49ers news: This draft was completely unprecedented for the Niners and John Lynch

John Lynch did something in this year’s draft he hadn’t done before: Nothing. This is correct. In each of his previous five rounds as the last word for the 49 list acquisition and capital allocation, he freely moved up and down the draft board, using players and selection as bargaining chips with abandon.

However, not this year. The team stood waiting, picked nine players out of the nine positions the team selected, and I’ll tell you now, although it’s not exactly exciting, this is very good news.

Brass has been talking for years about preventing leaks and keeping movements a secret, but I don’t think anyone would have expected that huge. Sure, for a anxious few minutes there, we had to sweat out the 10th pick, just in case the Jets were cocky enough to pounce on Deebo Samuel. But other than that, it looks like the phone in the war room may not have had service.

So, how do you explain such massive inclinations? Well, like every time you finish a draft, you end up learning a lot more about how the teams see themselves compared to how they view it from the outside. Everyone and their Uncle spent their entire slack season screaming about what the San Francisco 49ers need.

Strong security! Protect! center!

All of these positions had first-class players, but taking them would have required trading until the end of the first round or the beginning of the second. At 61 years old, the Niners seemed to miss all the players that would have made the most sense. Instead, they wait, and who should fall into their lap? Drake Jackson, DE, USC.

This should be surprising only in that it is not surprising. Jackson means the Niners have used their first draft pick on four defensive linemen from the past six years. He also appeared to fill in what the team saw as the biggest gap in defense, a fast-edge dash to book with Nick Bossa.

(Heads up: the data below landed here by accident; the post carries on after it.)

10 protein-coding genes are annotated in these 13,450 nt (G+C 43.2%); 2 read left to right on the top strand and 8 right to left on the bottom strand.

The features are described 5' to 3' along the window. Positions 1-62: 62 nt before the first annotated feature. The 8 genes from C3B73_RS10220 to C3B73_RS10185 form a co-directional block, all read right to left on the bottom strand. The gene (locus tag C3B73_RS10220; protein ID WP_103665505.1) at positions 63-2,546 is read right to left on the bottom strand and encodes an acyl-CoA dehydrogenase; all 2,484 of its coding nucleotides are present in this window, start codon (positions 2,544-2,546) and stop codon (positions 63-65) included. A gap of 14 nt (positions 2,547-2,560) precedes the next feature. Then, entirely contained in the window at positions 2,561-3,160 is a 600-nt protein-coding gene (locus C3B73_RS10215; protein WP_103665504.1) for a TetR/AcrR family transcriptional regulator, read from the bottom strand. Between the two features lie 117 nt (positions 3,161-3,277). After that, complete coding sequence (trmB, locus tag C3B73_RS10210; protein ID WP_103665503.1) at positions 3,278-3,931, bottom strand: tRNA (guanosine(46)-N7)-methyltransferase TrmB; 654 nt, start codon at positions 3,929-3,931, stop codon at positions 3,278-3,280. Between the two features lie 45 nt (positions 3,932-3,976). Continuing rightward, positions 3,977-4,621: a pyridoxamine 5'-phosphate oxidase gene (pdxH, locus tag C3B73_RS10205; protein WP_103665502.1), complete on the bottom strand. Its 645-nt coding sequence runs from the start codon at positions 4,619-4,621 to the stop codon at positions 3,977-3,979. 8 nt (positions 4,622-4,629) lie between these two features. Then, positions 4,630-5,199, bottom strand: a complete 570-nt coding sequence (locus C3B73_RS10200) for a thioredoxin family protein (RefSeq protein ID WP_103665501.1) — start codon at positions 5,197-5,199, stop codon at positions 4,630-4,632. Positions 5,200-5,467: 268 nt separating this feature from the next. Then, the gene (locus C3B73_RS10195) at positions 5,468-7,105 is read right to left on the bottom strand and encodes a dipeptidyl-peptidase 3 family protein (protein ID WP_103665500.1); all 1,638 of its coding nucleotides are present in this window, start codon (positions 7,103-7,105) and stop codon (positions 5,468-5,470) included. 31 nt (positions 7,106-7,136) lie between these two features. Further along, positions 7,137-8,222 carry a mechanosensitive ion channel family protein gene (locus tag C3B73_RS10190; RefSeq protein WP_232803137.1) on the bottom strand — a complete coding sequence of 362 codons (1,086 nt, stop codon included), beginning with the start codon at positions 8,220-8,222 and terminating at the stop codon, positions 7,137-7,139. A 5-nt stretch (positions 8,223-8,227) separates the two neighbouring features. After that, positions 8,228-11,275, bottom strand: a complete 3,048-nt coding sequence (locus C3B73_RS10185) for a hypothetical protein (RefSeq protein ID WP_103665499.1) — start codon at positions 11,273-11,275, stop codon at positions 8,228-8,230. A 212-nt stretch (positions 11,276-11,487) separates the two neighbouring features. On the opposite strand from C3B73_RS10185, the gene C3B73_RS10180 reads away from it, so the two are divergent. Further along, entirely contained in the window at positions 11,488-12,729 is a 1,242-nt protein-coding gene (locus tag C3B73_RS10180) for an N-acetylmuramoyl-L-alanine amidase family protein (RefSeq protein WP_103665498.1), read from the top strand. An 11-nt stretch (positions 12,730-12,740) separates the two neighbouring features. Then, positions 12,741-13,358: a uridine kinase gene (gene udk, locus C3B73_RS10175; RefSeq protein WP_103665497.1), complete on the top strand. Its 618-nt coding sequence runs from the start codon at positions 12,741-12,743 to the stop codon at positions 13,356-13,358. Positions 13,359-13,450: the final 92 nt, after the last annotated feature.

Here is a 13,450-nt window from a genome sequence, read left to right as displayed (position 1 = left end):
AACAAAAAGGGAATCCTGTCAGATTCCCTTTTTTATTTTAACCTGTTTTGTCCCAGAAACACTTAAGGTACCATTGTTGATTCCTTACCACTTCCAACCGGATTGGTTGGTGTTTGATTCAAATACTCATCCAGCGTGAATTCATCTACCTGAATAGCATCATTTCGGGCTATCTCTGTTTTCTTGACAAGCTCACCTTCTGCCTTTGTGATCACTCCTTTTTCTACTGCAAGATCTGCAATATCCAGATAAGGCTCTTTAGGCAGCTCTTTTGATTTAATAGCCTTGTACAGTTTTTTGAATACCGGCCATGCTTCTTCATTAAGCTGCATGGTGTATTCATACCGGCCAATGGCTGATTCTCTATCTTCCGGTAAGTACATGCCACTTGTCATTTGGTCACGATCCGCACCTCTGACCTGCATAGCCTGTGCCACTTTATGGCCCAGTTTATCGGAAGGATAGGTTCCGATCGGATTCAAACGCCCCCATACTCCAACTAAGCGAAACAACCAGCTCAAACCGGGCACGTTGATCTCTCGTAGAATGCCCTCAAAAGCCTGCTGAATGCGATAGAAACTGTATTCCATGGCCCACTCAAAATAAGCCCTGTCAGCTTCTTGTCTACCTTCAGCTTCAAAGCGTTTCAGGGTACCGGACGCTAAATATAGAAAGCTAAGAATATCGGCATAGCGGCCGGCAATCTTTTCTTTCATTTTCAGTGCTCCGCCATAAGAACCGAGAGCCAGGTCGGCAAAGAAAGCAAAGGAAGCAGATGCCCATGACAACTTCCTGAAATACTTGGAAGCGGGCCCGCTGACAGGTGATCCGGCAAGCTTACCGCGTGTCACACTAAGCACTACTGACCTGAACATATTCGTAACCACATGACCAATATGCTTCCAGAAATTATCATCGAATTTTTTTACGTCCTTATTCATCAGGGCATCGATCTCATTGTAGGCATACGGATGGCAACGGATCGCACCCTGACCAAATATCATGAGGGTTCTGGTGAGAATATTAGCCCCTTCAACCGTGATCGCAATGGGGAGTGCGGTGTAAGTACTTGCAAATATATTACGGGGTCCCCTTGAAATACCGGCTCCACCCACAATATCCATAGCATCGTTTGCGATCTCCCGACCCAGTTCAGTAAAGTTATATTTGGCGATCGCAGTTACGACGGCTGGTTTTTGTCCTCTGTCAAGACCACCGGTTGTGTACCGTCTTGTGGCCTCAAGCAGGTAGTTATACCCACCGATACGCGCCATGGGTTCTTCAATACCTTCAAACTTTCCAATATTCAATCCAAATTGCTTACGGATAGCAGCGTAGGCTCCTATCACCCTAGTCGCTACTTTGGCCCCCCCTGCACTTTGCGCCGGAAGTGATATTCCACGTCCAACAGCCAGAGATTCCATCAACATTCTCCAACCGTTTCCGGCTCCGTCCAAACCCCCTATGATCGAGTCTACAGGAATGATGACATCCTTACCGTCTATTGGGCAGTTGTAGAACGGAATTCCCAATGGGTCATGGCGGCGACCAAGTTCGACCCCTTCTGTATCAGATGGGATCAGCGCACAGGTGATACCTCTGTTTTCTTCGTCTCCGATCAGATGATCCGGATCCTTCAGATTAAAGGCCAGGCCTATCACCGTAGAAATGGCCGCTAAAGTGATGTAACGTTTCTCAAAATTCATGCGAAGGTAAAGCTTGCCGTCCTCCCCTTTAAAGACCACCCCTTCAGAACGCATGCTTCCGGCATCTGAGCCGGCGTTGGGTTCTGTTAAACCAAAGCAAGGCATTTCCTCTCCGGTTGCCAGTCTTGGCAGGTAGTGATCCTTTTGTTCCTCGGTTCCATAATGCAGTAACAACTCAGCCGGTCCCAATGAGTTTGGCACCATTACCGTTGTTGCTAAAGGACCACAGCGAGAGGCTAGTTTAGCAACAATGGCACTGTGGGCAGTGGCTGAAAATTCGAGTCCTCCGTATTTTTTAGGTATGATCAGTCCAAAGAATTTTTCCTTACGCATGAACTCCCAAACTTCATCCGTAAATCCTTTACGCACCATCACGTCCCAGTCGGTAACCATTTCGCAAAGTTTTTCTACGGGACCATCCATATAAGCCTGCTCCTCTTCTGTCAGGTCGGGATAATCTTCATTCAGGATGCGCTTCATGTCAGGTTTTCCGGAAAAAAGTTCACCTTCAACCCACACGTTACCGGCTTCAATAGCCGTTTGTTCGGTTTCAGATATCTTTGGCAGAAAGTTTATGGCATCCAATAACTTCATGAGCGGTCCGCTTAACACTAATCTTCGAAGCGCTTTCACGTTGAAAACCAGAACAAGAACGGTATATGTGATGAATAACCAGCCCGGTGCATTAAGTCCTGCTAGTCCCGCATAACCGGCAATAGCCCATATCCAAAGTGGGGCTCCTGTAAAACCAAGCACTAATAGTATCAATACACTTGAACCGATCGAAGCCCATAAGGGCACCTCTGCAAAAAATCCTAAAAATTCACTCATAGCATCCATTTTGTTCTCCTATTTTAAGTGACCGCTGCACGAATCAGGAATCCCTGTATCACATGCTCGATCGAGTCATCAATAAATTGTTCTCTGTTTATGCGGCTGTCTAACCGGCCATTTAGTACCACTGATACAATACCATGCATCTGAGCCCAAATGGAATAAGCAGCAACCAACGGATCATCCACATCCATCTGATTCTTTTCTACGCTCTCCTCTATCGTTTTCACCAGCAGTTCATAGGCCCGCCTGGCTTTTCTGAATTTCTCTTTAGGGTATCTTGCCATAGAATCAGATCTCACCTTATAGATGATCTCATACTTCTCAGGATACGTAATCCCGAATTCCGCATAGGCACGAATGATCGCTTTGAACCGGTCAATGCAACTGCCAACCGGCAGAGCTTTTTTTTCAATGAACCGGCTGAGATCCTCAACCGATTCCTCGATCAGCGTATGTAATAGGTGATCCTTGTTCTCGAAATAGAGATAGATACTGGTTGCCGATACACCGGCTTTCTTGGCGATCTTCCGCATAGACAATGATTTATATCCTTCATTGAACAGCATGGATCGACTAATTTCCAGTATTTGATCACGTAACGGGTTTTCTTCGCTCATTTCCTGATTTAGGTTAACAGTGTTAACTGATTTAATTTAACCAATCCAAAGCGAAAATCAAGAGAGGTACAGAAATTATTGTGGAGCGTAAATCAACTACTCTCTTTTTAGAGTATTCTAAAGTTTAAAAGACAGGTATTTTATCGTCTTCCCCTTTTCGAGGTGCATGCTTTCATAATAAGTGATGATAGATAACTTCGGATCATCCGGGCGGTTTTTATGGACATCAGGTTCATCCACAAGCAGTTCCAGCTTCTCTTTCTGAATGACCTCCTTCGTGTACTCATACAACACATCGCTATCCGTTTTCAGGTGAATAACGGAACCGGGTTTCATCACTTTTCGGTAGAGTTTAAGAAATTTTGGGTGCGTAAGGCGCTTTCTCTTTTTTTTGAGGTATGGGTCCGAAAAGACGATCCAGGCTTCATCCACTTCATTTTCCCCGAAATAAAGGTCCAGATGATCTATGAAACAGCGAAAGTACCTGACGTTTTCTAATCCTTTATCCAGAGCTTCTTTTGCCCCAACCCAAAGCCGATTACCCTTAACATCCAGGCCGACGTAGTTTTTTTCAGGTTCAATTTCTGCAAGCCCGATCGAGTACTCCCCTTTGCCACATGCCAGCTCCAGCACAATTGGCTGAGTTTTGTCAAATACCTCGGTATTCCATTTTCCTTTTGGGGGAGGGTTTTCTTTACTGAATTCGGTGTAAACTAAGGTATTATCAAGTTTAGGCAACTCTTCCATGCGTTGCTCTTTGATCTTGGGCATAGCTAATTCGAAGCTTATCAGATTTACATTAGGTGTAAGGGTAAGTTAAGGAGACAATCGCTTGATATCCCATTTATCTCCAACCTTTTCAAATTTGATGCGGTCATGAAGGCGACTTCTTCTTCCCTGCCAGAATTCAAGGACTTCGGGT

The team has spent a second round selecting a player to fill that role once before, and at least this time, it wouldn’t cost them an $85 million extension. The EDGE center in 2022 was very talented, as evidenced by the three that were selected in the top five, but also by depth. This is where the 49ers saw value, as they accurately predicted that an athletically talented player who could learn under Kris Kocurek would fall upon them.

This philosophy appears to apply to the entire draft. (Ty Davis-Price is out in the third round, but we know Shanahan has a very different philosophy about running backwards.) It quickly became clear that depth would be the name of the game, telling us they should be very comfortable with the state of the roster, especially when you look at how Dealing with free agency.

First, they filled the team’s most screaming, blatant, and clearly intimidating cornering needs, which would have been impossible in the draft without a big move up. After that, it seemed like they were content to attack the fancy locations along the Special Squad unit which had its share of problems. Of course, some of these players, like Ray-Ray McCloud or George Odom, can threaten to make a bigger impact, but time will judge there.

When you put all of this together with 20/20 hindsight, it can easily be concluded that the 49ers approached this draft with a complete top-down build-up plan. He says they believe in Mike McGlinchy’s recovery, the development of Aaron Banks, Alex Mack’s decision, the ability of Tarvarius Moore/Talanoa Huvonga, and the power of the Tri Lance star.

The belief seems to be that there were enough superstar talents in outstanding positions (Nick Bossa, Depo Samuel, Trent Williams) and enough sporting extremes in others (George Keitel, Fred Warner) that the greatest need was to increase the level of talent overall. Bringing players who can compete in a reserve goalkeeper position, center or back corner up top will pay off when it is least expected. However, the inevitable injuries do happen, as they always do.

So, let’s talk about how this approach points to good things on the horizon. The team just allows the project to come to them the way the Niners did in two very different circumstances. First, you are so completely devoid of talent that making moves for single players would be a waste of resources. Or, on the other hand, you are so satisfied with the team that is built that you can afford to play for the best player available / of little value.

When a front desk looks at a team that was minutes away from winning the NFC Championship about to hand the keys to the young, resourceful blue quarterback, stocking the locker as much as possible, what do you think that means?

The Super Bowl window is open, and that’s how you keep it that way.

Leave a Reply

%d bloggers like this: